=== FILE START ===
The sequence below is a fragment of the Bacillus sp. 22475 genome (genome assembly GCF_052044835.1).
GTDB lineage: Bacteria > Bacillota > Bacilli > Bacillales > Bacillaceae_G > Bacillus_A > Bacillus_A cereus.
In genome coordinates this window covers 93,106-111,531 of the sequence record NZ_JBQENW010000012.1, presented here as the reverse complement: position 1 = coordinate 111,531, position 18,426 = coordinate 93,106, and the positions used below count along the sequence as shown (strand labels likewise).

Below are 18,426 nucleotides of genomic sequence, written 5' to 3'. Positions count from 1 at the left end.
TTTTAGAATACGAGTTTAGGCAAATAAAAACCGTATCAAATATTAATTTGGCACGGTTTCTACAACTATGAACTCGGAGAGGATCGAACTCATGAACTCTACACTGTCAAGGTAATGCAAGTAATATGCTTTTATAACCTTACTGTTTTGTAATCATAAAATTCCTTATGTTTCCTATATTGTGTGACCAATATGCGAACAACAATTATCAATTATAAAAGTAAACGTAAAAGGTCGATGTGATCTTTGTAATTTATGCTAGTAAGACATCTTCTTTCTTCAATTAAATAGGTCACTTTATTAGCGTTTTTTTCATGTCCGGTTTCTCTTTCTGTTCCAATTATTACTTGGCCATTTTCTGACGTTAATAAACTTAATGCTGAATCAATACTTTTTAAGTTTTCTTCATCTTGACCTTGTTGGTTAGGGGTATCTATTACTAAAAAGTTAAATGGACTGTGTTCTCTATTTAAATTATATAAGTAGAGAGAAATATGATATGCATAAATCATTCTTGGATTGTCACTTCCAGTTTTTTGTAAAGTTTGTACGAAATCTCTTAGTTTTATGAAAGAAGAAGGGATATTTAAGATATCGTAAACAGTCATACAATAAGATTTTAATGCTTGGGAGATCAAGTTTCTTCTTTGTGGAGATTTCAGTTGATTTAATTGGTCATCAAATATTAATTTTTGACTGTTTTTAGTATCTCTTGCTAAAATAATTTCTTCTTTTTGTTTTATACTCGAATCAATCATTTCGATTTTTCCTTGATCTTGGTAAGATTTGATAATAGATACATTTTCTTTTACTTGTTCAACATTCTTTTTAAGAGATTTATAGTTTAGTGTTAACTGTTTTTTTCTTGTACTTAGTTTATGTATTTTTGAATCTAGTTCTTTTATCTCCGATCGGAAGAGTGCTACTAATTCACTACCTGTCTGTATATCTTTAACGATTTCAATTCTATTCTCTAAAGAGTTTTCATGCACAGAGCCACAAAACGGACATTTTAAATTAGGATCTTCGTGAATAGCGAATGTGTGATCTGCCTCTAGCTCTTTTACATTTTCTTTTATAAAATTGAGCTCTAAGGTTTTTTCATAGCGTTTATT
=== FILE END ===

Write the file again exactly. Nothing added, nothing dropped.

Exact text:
The sequence below is a fragment of the Bacillus sp. 22475 genome (genome assembly GCF_052044835.1).
GTDB lineage: Bacteria > Bacillota > Bacilli > Bacillales > Bacillaceae_G > Bacillus_A > Bacillus_A cereus.
In genome coordinates this window covers 93,106-111,531 of the sequence record NZ_JBQENW010000012.1, presented here as the reverse complement: position 1 = coordinate 111,531, position 18,426 = coordinate 93,106, and the positions used below count along the sequence as shown (strand labels likewise).

Below are 18,426 nucleotides of genomic sequence, written 5' to 3'. Positions count from 1 at the left end.
TTTTAGAATACGAGTTTAGGCAAATAAAAACCGTATCAAATATTAATTTGGCACGGTTTCTACAACTATGAACTCGGAGAGGATCGAACTCATGAACTCTACACTGTCAAGGTAATGCAAGTAATATGCTTTTATAACCTTACTGTTTTGTAATCATAAAATTCCTTATGTTTCCTATATTGTGTGACCAATATGCGAACAACAATTATCAATTATAAAAGTAAACGTAAAAGGTCGATGTGATCTTTGTAATTTATGCTAGTAAGACATCTTCTTTCTTCAATTAAATAGGTCACTTTATTAGCGTTTTTTTCATGTCCGGTTTCTCTTTCTGTTCCAATTATTACTTGGCCATTTTCTGACGTTAATAAACTTAATGCTGAATCAATACTTTTTAAGTTTTCTTCATCTTGACCTTGTTGGTTAGGGGTATCTATTACTAAAAAGTTAAATGGACTGTGTTCTCTATTTAAATTATATAAGTAGAGAGAAATATGATATGCATAAATCATTCTTGGATTGTCACTTCCAGTTTTTTGTAAAGTTTGTACGAAATCTCTTAGTTTTATGAAAGAAGAAGGGATATTTAAGATATCGTAAACAGTCATACAATAAGATTTTAATGCTTGGGAGATCAAGTTTCTTCTTTGTGGAGATTTCAGTTGATTTAATTGGTCATCAAATATTAATTTTTGACTGTTTTTAGTATCTCTTGCTAAAATAATTTCTTCTTTTTGTTTTATACTCGAATCAATCATTTCGATTTTTCCTTGATCTTGGTAAGATTTGATAATAGATACATTTTCTTTTACTTGTTCAACATTCTTTTTAAGAGATTTATAGTTTAGTGTTAACTGTTTTTTTCTTGTACTTAGTTTATGTATTTTTGAATCTAGTTCTTTTATCTCCGATCGGAAGAGTGCTACTAATTCACTACCTGTCTGTATATCTTTAACGATTTCAATTCTATTCTCTAAAGAGTTTTCATGCACAGAGCCACAAAACGGACATTTTAAATTAGGATCTTCGTGAATAGCGAATGTGTGATCTGCCTCTAGCTCTTTTACATTTTCTTTTATAAAATTGAGCTCTAAGGTTTTTTCATAGCGTTTATT